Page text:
The year began with Niem and I having ramen together with the mutual hope that we would be a match for an improbable miracle. We’re now less than a week away from what then, seemed like a dream and now, could give him a new lease on life. It’s been touching and inspiring to see the support that our community has generated behind us and our families through this amazing journey.
I’ll admit that as the date draws near, nerves start to play a larger role than they did back in the “hopeful miracle days” of this process. Unannounced pangs of nausea shoot up and down my body simultaneously reaching my cranium and belly at the thought of being cut open and sewed back together.
I’ve always been a nervous wreck when I think of pain or hear stories of other’s painful experiences. It’s odd to be in a profession and reach a level in it that works to resolve some of the worst discomforts out there and yet, be so averse to hearing about them. It’s an irony that never escapes me.
I’ve come to reason, recently, that there’s no real way to prepare for pain that’s forecasted to take place in your body. You can’t exactly practice being in it and expect to get better at enduring it when its inflicted on you. Every time I bump my elbow on a drawer or get an oven burn, it hurts just as much as it has every previous time before that! I just don’t see a day that stubbing my toe on the fireplace bricks will be something I just smirk at and walk away from without nearly doubling over.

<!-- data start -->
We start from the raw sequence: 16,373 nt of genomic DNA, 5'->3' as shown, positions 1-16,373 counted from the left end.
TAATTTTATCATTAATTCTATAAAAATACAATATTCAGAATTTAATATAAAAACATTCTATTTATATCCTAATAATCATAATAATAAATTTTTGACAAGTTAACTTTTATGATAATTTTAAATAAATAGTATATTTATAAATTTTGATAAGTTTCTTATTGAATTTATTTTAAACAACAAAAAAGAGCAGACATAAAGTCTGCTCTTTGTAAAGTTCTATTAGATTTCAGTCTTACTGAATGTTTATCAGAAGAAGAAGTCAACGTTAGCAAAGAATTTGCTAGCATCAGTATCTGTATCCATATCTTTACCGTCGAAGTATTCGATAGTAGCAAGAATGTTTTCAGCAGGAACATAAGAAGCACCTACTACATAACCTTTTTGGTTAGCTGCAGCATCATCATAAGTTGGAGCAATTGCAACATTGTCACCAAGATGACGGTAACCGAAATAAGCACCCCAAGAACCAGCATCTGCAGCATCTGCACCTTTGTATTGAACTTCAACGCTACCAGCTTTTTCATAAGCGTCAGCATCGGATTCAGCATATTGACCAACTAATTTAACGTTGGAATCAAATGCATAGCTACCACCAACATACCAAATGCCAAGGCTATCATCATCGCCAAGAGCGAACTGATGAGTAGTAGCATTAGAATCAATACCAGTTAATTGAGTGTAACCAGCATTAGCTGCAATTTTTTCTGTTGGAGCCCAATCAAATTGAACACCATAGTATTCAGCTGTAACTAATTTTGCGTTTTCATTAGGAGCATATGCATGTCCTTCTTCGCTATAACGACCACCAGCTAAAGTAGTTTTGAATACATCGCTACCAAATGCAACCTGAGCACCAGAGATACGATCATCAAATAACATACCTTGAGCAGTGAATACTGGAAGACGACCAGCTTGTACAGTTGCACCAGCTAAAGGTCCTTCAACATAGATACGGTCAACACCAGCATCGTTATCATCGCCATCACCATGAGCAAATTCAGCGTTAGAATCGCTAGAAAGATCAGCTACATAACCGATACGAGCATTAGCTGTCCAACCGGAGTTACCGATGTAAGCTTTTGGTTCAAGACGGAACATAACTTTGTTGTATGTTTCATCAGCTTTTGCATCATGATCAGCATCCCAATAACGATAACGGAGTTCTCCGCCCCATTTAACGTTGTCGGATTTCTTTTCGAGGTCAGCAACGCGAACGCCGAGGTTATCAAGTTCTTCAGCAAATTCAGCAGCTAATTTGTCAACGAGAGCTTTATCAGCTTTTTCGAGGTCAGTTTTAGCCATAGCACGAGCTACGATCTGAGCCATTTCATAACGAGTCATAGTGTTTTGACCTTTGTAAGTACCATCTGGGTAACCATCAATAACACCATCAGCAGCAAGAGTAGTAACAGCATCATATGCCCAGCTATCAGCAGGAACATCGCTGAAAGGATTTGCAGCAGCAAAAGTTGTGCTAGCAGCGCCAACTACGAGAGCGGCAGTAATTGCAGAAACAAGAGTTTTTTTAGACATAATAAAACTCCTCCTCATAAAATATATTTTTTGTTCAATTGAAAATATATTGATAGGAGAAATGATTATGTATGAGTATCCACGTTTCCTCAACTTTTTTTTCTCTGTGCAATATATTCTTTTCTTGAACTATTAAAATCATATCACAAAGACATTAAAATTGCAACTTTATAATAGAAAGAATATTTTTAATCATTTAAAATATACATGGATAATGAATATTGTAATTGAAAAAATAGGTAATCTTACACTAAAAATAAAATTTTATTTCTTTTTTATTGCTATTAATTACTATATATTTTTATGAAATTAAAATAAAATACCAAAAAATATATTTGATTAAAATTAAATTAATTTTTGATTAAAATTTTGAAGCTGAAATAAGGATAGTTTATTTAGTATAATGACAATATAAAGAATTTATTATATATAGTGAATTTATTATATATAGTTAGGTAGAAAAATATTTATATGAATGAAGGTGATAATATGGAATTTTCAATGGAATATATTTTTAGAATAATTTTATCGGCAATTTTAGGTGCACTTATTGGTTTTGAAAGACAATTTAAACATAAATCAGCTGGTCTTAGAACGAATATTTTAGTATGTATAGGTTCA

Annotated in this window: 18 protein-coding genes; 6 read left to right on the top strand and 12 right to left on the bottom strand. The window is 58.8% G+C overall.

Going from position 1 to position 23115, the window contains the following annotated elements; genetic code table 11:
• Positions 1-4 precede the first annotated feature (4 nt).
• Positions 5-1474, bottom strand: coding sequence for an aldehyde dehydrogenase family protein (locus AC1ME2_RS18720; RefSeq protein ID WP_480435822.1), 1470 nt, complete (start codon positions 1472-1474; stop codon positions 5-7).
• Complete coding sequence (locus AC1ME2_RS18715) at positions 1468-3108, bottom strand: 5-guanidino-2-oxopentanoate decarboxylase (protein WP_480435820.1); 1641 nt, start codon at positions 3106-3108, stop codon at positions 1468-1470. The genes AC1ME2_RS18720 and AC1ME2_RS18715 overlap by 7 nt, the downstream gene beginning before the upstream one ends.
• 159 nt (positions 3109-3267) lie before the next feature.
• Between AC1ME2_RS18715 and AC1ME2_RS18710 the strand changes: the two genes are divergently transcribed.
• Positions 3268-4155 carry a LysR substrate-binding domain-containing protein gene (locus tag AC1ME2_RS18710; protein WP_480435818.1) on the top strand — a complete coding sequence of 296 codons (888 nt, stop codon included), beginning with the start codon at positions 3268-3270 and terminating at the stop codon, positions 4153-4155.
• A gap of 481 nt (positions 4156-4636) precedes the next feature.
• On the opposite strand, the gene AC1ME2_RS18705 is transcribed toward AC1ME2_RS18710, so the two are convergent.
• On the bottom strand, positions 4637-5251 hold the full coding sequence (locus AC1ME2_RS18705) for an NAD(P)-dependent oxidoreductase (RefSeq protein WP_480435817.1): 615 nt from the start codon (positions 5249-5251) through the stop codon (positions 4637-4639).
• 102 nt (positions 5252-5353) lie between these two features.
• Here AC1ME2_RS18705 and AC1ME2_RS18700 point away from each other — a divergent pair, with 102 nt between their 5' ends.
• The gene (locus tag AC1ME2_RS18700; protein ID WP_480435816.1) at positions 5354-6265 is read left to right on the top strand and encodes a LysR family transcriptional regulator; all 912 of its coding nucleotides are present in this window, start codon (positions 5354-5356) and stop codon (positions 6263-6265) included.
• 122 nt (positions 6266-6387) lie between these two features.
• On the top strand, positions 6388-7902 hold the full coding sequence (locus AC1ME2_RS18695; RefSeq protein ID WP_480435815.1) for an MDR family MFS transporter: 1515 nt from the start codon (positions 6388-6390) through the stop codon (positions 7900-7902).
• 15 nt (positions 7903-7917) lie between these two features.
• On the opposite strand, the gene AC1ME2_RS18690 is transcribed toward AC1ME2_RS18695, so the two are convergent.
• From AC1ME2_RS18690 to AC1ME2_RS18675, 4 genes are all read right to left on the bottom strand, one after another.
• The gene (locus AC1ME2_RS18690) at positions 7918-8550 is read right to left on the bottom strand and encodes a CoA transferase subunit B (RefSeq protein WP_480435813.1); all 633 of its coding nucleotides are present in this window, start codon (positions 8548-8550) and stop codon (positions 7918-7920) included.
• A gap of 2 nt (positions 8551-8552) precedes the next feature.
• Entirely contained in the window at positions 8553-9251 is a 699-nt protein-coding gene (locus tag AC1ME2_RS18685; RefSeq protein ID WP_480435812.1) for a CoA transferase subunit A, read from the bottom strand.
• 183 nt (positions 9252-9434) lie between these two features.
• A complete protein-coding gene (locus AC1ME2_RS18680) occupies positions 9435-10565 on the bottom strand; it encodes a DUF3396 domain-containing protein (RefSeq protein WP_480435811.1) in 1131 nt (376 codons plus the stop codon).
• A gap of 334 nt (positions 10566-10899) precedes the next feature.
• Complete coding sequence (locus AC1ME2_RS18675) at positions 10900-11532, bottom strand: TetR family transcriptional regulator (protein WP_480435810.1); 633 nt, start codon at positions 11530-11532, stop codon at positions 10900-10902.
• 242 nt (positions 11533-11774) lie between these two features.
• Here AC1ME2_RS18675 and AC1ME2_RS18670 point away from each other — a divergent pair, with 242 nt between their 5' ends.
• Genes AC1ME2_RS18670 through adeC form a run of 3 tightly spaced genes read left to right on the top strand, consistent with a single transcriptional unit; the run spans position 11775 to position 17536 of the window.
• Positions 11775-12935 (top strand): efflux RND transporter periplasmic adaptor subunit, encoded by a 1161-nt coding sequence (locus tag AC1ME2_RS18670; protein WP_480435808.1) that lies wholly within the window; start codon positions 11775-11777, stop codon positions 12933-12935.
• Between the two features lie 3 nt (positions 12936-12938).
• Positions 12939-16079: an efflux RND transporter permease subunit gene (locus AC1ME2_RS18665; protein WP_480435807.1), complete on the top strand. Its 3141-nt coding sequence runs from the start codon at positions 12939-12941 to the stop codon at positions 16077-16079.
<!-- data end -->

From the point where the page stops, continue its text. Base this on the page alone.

The dilemma I face is the unnecessary pain to my otherwise pain-free self. Not a choice I often opt for but Niem is one of my best friends and he means the world to me. When it comes to those I know and love, I feel obligated and blessed to contribute positively to their lives.
That doesn’t mean I haven’t taken a few trips down ‘sudden panic town.’ It’s happened on more than one occasion and the most helpful exercise, it turns out, has been to talk to others about the upcoming surgery and be open about my feelings. Everyone responds so well to the surprising news when I initially tell them and, after seeing my own enthusiasm for it, gives me warm-hearted support. The barista at Philz coffee will ask about the upcoming date as much as my co-workers will provide words of encouragement.
Melanie and I have loved involving our three daughters through this process and their welcome positive responses have been one of the most wonderful miracles we’ve experienced. The most challenging part is still on the horizon with the support they’ll need to handle the emotions of their papa being down and out for a little while. We’re doing our best to prepare them. I hope they can learn, as I have, that a miracle worth seeing through can start over sharing ramen with a friend.